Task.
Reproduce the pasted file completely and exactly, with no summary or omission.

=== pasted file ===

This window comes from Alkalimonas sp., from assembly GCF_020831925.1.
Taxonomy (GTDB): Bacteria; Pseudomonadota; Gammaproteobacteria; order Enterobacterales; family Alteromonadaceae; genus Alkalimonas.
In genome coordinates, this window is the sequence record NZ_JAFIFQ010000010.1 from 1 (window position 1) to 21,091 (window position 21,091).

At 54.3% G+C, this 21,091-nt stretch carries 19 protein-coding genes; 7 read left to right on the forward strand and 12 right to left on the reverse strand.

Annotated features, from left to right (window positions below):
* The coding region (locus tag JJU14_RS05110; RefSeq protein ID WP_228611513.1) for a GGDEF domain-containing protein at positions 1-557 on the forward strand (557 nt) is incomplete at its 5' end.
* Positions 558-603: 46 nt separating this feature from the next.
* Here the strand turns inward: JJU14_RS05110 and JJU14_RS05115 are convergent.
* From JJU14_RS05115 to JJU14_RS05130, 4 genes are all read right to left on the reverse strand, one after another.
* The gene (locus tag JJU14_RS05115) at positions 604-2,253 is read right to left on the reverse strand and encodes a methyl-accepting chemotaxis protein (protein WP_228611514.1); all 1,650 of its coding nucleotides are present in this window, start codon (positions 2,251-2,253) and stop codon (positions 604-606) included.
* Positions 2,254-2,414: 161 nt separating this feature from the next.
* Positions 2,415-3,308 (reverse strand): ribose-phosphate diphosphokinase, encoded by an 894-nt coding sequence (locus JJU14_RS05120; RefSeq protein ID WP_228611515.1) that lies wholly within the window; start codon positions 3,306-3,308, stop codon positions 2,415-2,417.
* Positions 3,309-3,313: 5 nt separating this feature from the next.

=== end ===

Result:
This window comes from Alkalimonas sp., from assembly GCF_020831925.1.
Taxonomy (GTDB): Bacteria; Pseudomonadota; Gammaproteobacteria; order Enterobacterales; family Alteromonadaceae; genus Alkalimonas.
In genome coordinates, this window is the sequence record NZ_JAFIFQ010000010.1 from 1 (window position 1) to 21,091 (window position 21,091).

At 54.3% G+C, this 21,091-nt stretch carries 19 protein-coding genes; 7 read left to right on the forward strand and 12 right to left on the reverse strand.

Annotated features, from left to right (window positions below):
* The coding region (locus tag JJU14_RS05110; RefSeq protein ID WP_228611513.1) for a GGDEF domain-containing protein at positions 1-557 on the forward strand (557 nt) is incomplete at its 5' end.
* Positions 558-603: 46 nt separating this feature from the next.
* Here the strand turns inward: JJU14_RS05110 and JJU14_RS05115 are convergent.
* From JJU14_RS05115 to JJU14_RS05130, 4 genes are all read right to left on the reverse strand, one after another.
* The gene (locus tag JJU14_RS05115) at positions 604-2,253 is read right to left on the reverse strand and encodes a methyl-accepting chemotaxis protein (protein WP_228611514.1); all 1,650 of its coding nucleotides are present in this window, start codon (positions 2,251-2,253) and stop codon (positions 604-606) included.
* Positions 2,254-2,414: 161 nt separating this feature from the next.
* Positions 2,415-3,308 (reverse strand): ribose-phosphate diphosphokinase, encoded by an 894-nt coding sequence (locus JJU14_RS05120; RefSeq protein ID WP_228611515.1) that lies wholly within the window; start codon positions 3,306-3,308, stop codon positions 2,415-2,417.
* Positions 3,309-3,313: 5 nt separating this feature from the next.